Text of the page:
Jaeger wins Einstein Fellowship for innovative study of brain circuit function
By April Hunt | Emory Report | Nov. 6, 2017
Emory biology professor Dieter Jaeger (left) poses with Humboldt University professor Matthew Larkum and Robert Sachdev on the Charité campus in Berlin. Their research, conducted at the Charité, the largest university hospital in Europe, is focused on understanding the cortical dysfunction that results in Parkinson’s disease.
Emory neuroscientist Dieter Jaeger has won a three-year fellowship from the Einstein Foundation in Berlin to help with his work to understand the cortical dysfunction that results in Parkinson’s disease.
As one of the 2017 visiting Einstein Fellows, Jaeger will teach and conduct research in Berlin. His research with Humboldt University professor Matthew Larkum, who is internationally recognized for his work in cortical imaging, will take him to the Charité, the largest university hospital in Europe.
“The level of detail we are researching is incredibly exciting,” says Jaeger, a biology professor and lead scientist for Emory's Udall Center of Excellence for Parkinson’s Disease Research. “This quality of research also adds to Emory’s ability for international networking and our potential for collaborative grants in the future.”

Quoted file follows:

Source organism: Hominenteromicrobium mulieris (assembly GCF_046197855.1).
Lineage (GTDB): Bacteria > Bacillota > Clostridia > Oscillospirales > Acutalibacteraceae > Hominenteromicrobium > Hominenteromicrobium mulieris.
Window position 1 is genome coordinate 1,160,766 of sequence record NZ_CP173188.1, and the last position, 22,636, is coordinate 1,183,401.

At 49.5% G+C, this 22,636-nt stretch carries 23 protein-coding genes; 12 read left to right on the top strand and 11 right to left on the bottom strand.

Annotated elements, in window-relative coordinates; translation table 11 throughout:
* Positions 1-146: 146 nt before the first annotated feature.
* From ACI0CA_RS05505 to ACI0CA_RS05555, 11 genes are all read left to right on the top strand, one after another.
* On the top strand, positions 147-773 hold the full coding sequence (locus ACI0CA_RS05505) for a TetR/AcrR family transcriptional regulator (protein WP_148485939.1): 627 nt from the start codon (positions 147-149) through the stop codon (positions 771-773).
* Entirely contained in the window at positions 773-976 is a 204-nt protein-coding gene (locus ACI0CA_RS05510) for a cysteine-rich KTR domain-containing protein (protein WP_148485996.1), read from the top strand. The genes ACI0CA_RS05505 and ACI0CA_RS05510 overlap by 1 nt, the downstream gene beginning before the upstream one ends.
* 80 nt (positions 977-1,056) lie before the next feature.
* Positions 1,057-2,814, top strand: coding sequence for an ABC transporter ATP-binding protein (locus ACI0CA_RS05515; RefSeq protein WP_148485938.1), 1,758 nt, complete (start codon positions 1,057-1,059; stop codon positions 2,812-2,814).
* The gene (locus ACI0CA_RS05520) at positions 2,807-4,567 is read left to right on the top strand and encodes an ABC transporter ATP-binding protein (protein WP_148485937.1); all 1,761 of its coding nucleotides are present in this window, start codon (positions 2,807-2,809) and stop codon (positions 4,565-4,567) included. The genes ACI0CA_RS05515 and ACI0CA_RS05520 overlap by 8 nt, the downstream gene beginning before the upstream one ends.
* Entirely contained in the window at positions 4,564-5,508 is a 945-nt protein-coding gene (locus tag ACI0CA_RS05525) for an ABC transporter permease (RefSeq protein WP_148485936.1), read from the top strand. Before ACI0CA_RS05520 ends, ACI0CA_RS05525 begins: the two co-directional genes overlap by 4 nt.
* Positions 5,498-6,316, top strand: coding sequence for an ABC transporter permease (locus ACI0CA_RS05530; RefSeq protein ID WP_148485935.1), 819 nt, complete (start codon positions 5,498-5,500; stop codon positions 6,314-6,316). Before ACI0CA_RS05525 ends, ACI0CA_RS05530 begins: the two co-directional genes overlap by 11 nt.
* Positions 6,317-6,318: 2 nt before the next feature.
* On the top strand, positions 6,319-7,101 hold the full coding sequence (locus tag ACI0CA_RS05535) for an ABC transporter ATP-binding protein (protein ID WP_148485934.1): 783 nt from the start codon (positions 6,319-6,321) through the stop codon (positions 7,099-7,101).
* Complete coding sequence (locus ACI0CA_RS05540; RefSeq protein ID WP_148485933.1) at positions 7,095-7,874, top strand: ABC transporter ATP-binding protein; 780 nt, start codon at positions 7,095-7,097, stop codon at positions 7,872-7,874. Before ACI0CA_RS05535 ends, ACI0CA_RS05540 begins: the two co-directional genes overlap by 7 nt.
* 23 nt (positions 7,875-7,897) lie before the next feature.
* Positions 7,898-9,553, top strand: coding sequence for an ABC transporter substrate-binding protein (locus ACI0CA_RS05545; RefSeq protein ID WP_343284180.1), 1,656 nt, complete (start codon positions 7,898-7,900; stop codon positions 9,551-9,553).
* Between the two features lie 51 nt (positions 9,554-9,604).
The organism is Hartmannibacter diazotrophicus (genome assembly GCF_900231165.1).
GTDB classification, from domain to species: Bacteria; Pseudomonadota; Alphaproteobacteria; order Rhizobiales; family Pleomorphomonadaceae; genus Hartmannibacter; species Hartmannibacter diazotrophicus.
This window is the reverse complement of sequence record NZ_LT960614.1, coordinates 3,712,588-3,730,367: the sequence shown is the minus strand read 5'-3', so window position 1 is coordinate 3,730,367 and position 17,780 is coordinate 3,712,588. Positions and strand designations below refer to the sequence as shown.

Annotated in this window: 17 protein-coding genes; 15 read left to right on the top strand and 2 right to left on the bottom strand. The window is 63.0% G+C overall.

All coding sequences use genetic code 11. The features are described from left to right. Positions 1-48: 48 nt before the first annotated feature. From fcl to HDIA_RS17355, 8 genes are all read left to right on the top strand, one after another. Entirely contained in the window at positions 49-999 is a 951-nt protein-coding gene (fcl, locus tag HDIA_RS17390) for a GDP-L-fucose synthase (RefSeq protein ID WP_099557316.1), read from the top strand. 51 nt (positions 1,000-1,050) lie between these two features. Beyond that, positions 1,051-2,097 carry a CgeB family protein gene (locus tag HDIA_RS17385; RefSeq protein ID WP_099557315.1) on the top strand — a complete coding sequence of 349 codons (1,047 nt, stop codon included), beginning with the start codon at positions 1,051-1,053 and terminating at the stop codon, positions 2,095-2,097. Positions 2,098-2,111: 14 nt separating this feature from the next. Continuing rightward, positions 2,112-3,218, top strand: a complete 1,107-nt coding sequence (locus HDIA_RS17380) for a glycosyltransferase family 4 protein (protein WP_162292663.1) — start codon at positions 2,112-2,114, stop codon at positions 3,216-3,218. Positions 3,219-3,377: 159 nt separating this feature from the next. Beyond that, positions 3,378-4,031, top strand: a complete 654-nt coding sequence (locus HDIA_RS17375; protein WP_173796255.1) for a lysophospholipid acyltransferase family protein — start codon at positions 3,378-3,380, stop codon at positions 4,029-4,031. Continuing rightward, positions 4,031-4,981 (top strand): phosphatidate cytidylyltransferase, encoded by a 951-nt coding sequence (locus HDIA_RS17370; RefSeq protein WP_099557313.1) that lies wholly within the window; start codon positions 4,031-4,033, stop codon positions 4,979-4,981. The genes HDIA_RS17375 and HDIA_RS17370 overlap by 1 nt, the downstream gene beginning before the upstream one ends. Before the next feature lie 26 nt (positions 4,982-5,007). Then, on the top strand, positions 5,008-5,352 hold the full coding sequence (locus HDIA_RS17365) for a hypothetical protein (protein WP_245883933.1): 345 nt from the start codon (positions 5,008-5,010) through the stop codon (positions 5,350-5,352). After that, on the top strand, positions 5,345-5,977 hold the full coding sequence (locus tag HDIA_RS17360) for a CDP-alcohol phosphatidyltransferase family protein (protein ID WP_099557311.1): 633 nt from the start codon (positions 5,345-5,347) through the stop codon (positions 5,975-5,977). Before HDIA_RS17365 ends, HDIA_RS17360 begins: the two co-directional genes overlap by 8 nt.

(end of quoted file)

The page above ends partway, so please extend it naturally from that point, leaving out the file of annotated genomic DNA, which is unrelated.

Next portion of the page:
The focus of Jaeger’s work will be the role of dendrites — the tiny, branched extension of nerve cells — in the cortex in receiving input from the basal ganglia.
Scientists know that dendrites help communicate important signals, but do not completely understand just how they work. Jaeger’s research calls for using a two-photon microscope to image the brains of awake mice, a method not established at Emory to date.
Such two-photon microscopy, conducted at the Charité, is able to precisely capture the pyramidal neurons, and the single-millimeter-long and micrometer-wide dendrites projecting from them. Learning how that circuitry functions would be a major step in understanding how it misfires and can create neurodegenerative disorders such as Parkinson’s.
“Being selected as an Einstein Visiting Fellow is an indication of the high regard that the international community has for Dr. Jaeger’s research in cellular and computational neuroscience,” says Ronald Calabrese, Emory College senior associate dean for research and Samuel C. Dobbs Professor of Biology. “It will also enable him to incorporate further optogenetic and imaging techniques into his research at Emory.”
The foundation awarded Larkum and Jaeger $336,760, which includes funds for a post-doctoral assistant to assist with their collaborative research project. Overall, the Einstein Foundation awarded $5.4 million (€4.7 million) for projects this year.
Jaeger has been on sabbatical this fall to jumpstart his research. He will continue to work in Germany for two weeks every December and two months each summer, starting in 2018.